Aviva has sold its Polish operations to Germany's Allianz for €2.5 billion in cash, completing a programme to sell European and Asian assets begun last year, the British insurer said today. 

Allianz beat rival bids from Italy's Generali and Dutch insurer NN, sources familiar with the matter told Reuters yesterday. 

Aviva boss Amanda Blanc, hired as CEO in July 2020, has been selling assets at pace to focus on the life and general insurer's core businesses of Britain, Canada and Ireland.

Aviva also has joint ventures in China and India. 

"The sale of our Polish business is an excellent conclusion to the refocusing of our portfolio announced just eight months ago," Blanc said, adding that the sale of the eight businesses would generate £7.5 billion in cash. 

Allianz, which first entered the Polish market in 1997, is Europe's biggest insurer. 

"We are delighted to further strengthen visibility of the Allianz brand in Central Eastern Europe and pursue our successful growth strategy in the region," Allianz CEO Oliver Baete said in a separate statement.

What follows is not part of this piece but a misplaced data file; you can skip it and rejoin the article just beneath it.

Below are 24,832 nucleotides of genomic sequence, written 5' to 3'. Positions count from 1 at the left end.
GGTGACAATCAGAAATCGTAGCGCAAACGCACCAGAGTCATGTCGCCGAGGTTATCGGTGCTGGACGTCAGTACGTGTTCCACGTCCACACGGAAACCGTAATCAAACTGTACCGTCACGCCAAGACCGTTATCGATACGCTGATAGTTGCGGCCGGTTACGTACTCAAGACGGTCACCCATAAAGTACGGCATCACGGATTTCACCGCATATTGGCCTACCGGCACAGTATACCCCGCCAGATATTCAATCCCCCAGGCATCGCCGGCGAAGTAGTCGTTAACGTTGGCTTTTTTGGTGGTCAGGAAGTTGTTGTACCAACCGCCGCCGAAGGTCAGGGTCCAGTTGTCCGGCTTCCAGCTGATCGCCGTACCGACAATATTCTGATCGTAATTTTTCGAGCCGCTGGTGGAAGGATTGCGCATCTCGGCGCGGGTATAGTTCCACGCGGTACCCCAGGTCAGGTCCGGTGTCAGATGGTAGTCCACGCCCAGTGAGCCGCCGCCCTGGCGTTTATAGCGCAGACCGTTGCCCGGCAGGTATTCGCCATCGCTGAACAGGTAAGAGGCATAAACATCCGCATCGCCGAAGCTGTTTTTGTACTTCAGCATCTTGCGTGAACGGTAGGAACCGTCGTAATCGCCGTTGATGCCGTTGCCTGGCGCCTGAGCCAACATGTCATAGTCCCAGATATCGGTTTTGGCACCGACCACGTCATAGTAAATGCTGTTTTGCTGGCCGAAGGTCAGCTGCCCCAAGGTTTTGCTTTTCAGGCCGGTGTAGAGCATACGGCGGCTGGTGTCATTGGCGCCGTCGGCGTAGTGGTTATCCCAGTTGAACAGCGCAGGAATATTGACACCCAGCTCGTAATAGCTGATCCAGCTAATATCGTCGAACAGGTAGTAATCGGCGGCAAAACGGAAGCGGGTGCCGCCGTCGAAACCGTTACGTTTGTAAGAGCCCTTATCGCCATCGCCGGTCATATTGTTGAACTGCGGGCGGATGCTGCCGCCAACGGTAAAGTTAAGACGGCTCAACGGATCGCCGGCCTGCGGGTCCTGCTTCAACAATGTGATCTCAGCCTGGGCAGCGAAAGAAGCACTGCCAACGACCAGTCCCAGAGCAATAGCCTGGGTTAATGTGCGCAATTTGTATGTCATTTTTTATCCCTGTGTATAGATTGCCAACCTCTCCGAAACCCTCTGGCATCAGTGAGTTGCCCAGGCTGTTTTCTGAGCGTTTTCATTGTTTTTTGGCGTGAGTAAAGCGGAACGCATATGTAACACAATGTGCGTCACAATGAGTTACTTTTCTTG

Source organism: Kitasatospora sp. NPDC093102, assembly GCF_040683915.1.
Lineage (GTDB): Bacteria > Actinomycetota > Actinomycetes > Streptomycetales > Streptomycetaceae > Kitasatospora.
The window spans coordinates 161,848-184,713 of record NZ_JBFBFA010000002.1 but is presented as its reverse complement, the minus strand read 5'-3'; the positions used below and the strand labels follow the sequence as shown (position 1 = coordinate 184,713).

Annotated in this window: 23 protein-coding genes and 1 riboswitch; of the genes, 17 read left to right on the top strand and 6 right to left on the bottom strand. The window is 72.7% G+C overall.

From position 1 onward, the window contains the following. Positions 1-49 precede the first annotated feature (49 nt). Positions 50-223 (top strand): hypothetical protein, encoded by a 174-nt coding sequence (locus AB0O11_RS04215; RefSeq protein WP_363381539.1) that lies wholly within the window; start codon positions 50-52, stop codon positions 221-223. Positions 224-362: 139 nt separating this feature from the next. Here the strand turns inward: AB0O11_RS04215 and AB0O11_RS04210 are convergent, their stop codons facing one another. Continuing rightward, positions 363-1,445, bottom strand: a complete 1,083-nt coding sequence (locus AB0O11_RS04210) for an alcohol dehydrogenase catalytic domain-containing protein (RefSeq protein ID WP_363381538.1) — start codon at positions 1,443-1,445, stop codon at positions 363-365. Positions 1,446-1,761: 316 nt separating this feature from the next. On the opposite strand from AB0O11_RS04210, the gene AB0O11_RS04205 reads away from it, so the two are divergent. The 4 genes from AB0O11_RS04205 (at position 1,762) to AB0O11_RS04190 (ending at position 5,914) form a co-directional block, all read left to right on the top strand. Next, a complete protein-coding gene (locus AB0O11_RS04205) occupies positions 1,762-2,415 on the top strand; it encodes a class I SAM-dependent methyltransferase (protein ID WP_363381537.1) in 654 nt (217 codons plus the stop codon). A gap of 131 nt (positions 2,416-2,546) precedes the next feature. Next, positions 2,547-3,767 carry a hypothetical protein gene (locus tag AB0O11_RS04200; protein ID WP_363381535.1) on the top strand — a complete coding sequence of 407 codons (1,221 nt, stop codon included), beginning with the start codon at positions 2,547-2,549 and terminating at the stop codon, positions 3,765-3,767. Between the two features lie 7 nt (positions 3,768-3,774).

Allianz said the deal, which will be funded from its own liquidity, would make it the number two in central and eastern Europe in terms of operating profit.

It has several other businesses in the region, including Russia and Ukraine. 

In Poland, the deal will elevate Allianz to number five in gross written premium, Allianz added. 

Investors are hoping for bumper cash pay-outs from Aviva's sales spree. 

JPMorgan Cazenove analysts said Aviva was one of its key overweight insurance stocks in Britain, citing "an attractive capital return/restructuring story". 

The Poland deal is Allianz's biggest acquisition since Baete became CEO in 2015. 

The sale price topped analysts' expectations after the three bidders this week were given an opportunity to improve binding bids submitted on Monday, sources told Reuters. 

Allianz is also buying Santander's minority stake in the Aviva Poland business, bringing the total value of the transaction to €2.7 billion, Aviva said in a statement. 

Santander will retain a 49% holding in the business's life and general insurance joint ventures, Aviva added. 

Although the race for Poland was close, Santander preferred Allianz to Generali as a bancassurance partner, a source familiar with the matter told Reuters.